Each year Sunny Isles Beach welcomes more than a million vacationers to its two-and-a-half-mile stretch of fine sand and sparkling waters. When a Russian company began building apartments in the area in 1996, the City of Sun and Sea also began welcoming a substantial influx of folks from that country and other former republics of the Soviet Union. The 2000 census put the Russian population here at eleven percent (in a city of 15,000), but most believe this number has gone up considerably since. The latest wave of immigrants, which includes Russian-Americans relocating from the Northeast, are more affluent and acclimated than those who arrived stateside in the 1970s, and they have been snapping up condominiums in the looming high-rise towers booming along the Collins Avenue waterfront. Moscow on the Hudson is now Moscow by the Trump.
The strip mall right across the street from Trump International Sonesta Beach Resort, at 180th Street and Collins, is unofficially known as Russian Plaza. Cyrillic signs hang in shop windows, and the bulbous letters of that alphabet populate the left side of each menu page at Sugar Rush Café as well. Come 9:00 every evening, this restaurant/nightclub exudes a 1970s, Borat sort of cool a mirrored ball spins, colored lights twirl, and a singing duet crowds a small stage to belt out Russian pop standards over loudly recorded music. Diners ignore No Smoking signs and drag on cigarettes. Vodka-fueled couples clasp on the dance floor. Sugar Rush is a kitschy and insular enclave for émigrés, and although it might or might not be your cup of borscht, it inarguably provides a dramatically distinct alternative to dining with friends at the same old sushi or Italian joints.
Speaking of borscht, the version here boasts soft morsels of beef in a warm crimson broth boosted with shredded beets. A dollop of sour cream from a side dish counters the sweetness and is also served alongside Ukrainian solyanka, a thin beef soup touched with tomato paste, tartly puckered with pickle water and lemon slices, and, as is tradition, amply stocked with cabbage (sauerkraut translates to "solenya"), mushrooms, black and green olives, a healthy dose of dill, and a small dice of numerous meats such as bacon, tongue, and a thin, frankfurterlike sausage. It is far tastier than one could ever imagine a cold-cut-and-pickle soup to be.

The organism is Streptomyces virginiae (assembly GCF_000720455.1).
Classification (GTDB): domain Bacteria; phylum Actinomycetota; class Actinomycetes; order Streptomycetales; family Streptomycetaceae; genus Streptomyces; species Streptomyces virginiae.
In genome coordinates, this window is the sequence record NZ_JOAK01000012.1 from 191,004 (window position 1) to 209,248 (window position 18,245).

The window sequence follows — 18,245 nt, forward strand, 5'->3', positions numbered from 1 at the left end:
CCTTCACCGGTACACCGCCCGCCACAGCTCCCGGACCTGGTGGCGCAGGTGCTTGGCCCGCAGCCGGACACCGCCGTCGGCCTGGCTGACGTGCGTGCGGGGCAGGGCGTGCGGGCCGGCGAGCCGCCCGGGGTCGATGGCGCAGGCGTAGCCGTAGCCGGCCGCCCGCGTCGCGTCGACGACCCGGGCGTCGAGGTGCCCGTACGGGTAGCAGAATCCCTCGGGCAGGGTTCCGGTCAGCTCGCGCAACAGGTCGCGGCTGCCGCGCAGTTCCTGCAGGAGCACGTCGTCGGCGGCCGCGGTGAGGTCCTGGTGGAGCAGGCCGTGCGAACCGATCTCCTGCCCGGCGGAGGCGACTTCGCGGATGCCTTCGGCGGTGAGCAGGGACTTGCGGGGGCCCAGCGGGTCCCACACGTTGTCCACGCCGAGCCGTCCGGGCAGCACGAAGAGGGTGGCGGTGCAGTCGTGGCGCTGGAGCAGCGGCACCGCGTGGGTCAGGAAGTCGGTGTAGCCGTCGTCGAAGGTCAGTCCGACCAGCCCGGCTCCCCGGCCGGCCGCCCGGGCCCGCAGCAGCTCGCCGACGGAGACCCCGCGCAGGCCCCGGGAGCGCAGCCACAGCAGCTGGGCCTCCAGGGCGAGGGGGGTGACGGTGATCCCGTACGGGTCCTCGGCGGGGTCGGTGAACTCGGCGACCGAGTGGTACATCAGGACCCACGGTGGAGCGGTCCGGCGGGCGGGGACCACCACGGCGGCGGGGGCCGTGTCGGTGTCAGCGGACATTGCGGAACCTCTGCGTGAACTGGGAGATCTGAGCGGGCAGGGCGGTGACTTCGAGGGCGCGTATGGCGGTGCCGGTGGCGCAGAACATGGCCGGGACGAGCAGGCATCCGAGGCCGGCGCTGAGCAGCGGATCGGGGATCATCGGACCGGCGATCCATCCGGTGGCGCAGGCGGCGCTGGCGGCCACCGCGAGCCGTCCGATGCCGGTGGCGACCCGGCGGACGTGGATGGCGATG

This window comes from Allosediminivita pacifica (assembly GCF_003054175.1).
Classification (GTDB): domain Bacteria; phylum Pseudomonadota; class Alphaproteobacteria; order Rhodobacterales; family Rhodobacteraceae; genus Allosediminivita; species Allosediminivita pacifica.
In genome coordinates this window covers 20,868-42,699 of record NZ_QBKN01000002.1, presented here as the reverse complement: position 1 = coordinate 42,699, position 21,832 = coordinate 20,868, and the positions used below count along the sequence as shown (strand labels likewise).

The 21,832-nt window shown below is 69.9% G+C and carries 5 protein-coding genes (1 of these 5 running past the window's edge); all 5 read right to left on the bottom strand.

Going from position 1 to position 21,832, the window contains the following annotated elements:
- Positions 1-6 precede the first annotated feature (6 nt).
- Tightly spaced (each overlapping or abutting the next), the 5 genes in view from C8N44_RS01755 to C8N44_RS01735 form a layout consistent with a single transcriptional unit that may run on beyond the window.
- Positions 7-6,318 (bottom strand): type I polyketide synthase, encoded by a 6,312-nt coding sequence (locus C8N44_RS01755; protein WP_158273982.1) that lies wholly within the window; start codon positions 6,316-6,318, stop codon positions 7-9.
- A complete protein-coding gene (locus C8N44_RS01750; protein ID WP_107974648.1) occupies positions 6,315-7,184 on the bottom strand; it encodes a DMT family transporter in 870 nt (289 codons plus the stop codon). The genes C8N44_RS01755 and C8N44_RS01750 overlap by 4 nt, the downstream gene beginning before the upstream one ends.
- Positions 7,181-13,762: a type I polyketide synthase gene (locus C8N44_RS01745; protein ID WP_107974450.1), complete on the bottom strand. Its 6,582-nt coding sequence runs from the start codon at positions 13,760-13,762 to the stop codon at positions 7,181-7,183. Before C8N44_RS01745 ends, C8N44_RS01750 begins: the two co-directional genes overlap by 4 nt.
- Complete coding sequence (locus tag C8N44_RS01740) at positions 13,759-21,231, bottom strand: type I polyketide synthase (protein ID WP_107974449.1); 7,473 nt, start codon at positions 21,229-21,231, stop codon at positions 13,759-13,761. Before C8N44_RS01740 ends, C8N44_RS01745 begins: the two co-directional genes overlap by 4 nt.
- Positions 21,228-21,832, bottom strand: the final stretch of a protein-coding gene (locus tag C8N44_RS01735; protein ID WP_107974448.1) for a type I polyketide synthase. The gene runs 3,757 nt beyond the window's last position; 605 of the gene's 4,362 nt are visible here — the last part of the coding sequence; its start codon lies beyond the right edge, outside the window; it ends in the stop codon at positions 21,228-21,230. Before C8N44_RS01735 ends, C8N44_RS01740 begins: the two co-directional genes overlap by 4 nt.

On the other hand, I had envisioned a better herring plate. Or at least a different one. The slippery silver fish fillet was fresh enough, but I prefer a stronger pickling, and if I had my druthers, it would also be aswirl in sour cream and thinly sliced onions but that's just the East European in me speaking. Our waiter suggested a side of potatoes to go with the herring, and the hefty hunks of crisp, twice-fried spuds were terrific. The same potatoes came piled alongside a bowl of beef à la stroganoff. The history of this dish dates to the 1890s, when a chef working for Count (and renowned general) Pavel Alexandrovich Stroganov created it for a cooking competition in Saint Petersburg and served the stew, that very first time, with crisp twice-fried potatoes (not buttered noodles, as some would have you believe). The stroganoff at Sugar Rush was standard if unspectacular strips of tender beef simmered with mushrooms in a sour cream sauce.
Better was the cornish hen tabaka, the Georgian recipe featuring a flattened whole bird greaselessly pan-fried while pressed with a weight. It was crisp-skinned, juicy, and delectable when dipped into a dish of tkemali sauce made of tart plums and coriander. Fluffy mashed potatoes and a salad of field greens perked with peppers added up to a hefty plate of fresh, flavorful food for just $16 (same price as the stroganoff dinner). Most of the rest of the menu is continental: New York strip steak, rack of lamb, shish kebab, chicken marsala, scallops in garlic butter, cheese tortellini with tomato sauce, and a whole mess of Italian desserts.